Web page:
This week, KBC and Ulster Bank both cut their variable interest rates, suggesting that the Irish mortgage market could be heating up again. We take a close look at the rate reductions and consider what they mean for Irish consumers looking to buy property, move house or switch mortgages.
This week, we waved farewell to a legend of Irish cinema, Maureen O’Hara, as she decided to pack up, sell her West Cork home and head for the US.
While we all can’t afford to sell our homes for a third less than the asking price as Maureen did, it seems that an increasing number of people are on the lookout for new homes in Ireland.
We took a look under the bonkers.ie bonnet this week and found that visits to our mortgage comparison and switching pages have increased by a whopping 62% between Q2 in 2014 and the same period in 2015. Wow!
If that isn’t evidence enough of a resurgent mortgage market, this week’s variable rate cuts by KBC and Ulster Bank strongly suggest that the market is gradually gathering momentum.
Let’s look at the rate cuts and consider what it means for you if you’re considering buying, moving or switching mortgages in the near future.
KBC cuts rates for new customers only
On Wednesday, KBC Bank announced that it was cutting its variable rates by 0.20% for new customers. And for new customers only.
From September 15th, variable rates on mortgages with a 50% loan-to-value (LTV) ratio will be cut from 3.7% to 3.45%, while higher-risk mortgages with a 90% LTV will see rates drop from 4.1% to 3.85%.
And if you’re a KBC current account customer, you could get a further 0.20% off your rate, bringing the figure down to a potential low of 3.25%, which is one of the best rates on the market right now.
The folks at KBC claim that their rate reductions will save borrowers over €16,000 on a 20-year mortgage that’s worth €300,000. See, those small percentages can really add up!
Ulster Bank cuts rates for new and existing customers
Hot on the heels of KBC’s announcement, Ulster Bank has cut rates by up to 0.30% too. And this time there’s a reduced rate for existing customers too.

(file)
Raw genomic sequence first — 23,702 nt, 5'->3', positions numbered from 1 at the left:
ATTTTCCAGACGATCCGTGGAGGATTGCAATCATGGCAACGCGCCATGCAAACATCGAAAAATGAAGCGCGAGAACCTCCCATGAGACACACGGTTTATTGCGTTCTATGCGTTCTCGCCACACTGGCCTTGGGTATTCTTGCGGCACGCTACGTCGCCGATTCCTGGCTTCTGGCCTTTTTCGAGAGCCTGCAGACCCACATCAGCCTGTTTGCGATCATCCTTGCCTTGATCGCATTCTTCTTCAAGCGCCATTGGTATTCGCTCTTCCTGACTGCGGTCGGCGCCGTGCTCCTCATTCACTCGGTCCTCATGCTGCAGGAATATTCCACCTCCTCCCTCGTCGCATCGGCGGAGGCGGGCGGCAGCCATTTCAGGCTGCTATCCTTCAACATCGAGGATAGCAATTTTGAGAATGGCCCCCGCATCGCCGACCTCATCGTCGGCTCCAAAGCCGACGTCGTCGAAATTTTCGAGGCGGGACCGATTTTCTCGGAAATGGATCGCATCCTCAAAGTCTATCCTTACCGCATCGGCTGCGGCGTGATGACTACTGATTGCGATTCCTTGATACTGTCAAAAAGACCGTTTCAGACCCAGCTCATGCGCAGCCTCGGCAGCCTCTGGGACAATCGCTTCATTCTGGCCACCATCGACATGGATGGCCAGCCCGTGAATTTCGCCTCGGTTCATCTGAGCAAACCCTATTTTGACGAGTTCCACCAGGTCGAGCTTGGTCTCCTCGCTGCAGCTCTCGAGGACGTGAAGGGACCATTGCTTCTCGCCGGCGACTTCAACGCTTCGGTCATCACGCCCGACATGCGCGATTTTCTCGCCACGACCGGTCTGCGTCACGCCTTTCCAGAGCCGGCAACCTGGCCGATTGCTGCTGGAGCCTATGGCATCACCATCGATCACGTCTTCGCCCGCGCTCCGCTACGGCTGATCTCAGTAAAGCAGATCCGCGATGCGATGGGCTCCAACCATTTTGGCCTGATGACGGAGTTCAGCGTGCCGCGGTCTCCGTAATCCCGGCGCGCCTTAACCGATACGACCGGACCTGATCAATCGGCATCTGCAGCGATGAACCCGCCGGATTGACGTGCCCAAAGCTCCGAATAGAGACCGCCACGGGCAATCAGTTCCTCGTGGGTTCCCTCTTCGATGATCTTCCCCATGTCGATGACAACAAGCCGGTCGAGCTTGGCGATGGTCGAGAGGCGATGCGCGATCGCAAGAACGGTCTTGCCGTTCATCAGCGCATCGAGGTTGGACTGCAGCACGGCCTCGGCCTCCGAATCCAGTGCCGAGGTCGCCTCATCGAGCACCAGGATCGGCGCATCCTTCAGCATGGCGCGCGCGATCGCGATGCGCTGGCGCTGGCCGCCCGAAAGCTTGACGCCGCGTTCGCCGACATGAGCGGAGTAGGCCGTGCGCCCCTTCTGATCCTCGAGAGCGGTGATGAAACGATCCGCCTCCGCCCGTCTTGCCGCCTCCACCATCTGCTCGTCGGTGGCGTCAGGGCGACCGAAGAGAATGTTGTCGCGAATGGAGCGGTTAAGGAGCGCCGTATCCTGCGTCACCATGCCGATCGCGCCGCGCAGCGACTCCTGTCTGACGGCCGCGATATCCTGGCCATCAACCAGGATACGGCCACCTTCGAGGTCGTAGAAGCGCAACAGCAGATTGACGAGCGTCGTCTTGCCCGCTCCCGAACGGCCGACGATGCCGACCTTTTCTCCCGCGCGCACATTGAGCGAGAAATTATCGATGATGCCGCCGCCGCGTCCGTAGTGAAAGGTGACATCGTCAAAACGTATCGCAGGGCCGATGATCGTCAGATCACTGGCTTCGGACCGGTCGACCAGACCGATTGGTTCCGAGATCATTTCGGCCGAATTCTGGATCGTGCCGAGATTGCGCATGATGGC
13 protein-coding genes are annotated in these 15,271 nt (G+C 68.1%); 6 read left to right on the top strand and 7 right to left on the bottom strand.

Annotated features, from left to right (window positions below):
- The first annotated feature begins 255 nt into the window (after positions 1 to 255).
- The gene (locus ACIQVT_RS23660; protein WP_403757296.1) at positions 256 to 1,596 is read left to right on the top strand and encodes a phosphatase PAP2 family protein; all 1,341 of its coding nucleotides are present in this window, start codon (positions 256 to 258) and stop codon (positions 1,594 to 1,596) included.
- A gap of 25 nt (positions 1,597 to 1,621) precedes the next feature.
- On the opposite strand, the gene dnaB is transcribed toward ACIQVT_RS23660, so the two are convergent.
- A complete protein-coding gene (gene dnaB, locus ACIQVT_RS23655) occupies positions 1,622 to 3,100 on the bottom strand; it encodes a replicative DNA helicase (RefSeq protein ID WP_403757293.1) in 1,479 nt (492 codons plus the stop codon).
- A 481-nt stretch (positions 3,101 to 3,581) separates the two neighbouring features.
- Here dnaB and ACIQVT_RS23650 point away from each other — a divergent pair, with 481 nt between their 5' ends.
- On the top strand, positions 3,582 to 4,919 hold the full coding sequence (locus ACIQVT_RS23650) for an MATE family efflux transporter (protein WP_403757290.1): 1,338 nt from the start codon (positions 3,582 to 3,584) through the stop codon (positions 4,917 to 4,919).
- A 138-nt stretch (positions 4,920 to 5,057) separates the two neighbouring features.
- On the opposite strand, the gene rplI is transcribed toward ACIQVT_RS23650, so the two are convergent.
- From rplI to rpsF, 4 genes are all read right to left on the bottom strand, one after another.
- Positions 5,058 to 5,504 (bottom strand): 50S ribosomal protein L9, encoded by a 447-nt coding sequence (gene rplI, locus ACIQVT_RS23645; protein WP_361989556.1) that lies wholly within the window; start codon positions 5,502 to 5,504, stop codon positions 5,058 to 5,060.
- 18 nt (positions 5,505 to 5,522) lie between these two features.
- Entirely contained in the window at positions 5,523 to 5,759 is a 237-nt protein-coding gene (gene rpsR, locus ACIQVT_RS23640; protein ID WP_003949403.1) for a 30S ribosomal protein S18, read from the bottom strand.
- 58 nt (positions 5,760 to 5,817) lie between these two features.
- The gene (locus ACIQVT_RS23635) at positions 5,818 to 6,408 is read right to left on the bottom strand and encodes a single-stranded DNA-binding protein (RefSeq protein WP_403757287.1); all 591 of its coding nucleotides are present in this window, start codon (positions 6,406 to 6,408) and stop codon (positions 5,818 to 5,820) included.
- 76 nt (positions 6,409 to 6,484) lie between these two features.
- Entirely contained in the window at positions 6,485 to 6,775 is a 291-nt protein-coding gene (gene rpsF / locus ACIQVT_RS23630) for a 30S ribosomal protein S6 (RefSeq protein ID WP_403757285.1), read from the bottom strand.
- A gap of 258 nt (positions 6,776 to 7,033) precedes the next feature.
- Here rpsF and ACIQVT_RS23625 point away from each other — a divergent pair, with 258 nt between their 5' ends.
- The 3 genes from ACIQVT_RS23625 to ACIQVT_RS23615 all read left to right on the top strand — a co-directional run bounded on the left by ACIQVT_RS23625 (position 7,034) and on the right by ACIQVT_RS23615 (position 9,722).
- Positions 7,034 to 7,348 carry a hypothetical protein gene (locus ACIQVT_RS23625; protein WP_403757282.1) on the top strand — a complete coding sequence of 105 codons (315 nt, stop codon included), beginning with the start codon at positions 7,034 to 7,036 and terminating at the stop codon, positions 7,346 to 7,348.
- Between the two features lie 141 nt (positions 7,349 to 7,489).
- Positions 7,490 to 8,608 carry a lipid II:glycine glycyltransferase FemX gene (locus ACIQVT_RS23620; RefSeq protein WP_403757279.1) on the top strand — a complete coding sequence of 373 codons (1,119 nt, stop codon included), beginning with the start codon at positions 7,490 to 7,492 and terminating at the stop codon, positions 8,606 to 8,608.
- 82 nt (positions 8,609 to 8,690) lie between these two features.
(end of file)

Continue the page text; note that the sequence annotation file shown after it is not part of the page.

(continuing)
For mortgages with a LTV of 60%, new and existing Ulster Bank customers will get a new reduced rate of 3.5%, effective immediately.
Customers with an LTV of 80% will see their rates reduced to 3.7%.
And there’s even a rate of 3.2% available to borrowers who are taking out a loan of at least €250,000, have an LTV ratio of 80% or less and have an Ulster Bank current account.
Ulster Bank is reacting strongly to the discovery that there has been a 56% growth in the number of people buying new homes and seeking the best available rates this year.
What does it all mean?
It means that things are changing.
In isolation, excited announcements about cuts of 0.20% and 0.30% might not sound particularly headline-worthy, but when these cuts are creating new market-leading rates, it’s time to sit up and take notice.
In May, Michael Noonan demanded that banks reduce their variable rates, and he’s scheduled to meet them all again before next month’s budget.
So, the cuts from KBC and Ulster Bank could be a case of wanting to be the ‘best child in the class’ at that meeting, or it could be evidence of a property market that’s slowly but surely building up a head of steam.
Have you considered switching?
While these new rate reductions from KBC and Ulster Bank will put pressure on other lenders to do likewise, the most powerful way to increase competition in the market is for borrowers to actively seek better rates. And this can be done by either asking your existing bank for a rate reduction, or by switching to a new lender.
KBC will give you €2,000 to cover the legal fees associated with switching, while Ulster Bank is offering €1,500 for the same purpose.
Dave Curry of the Irish Mortgage Corporation said, "the mortgage lending market is more competitive now than it has been for many years. But it has also become much stricter, and more complicated and confusing. Mortgage holders and those looking for a new mortgage would be well advised to shop around for the best deal”.
Rates are falling, banks are lending and now could be a good time to take advantage of a newly-competitive market.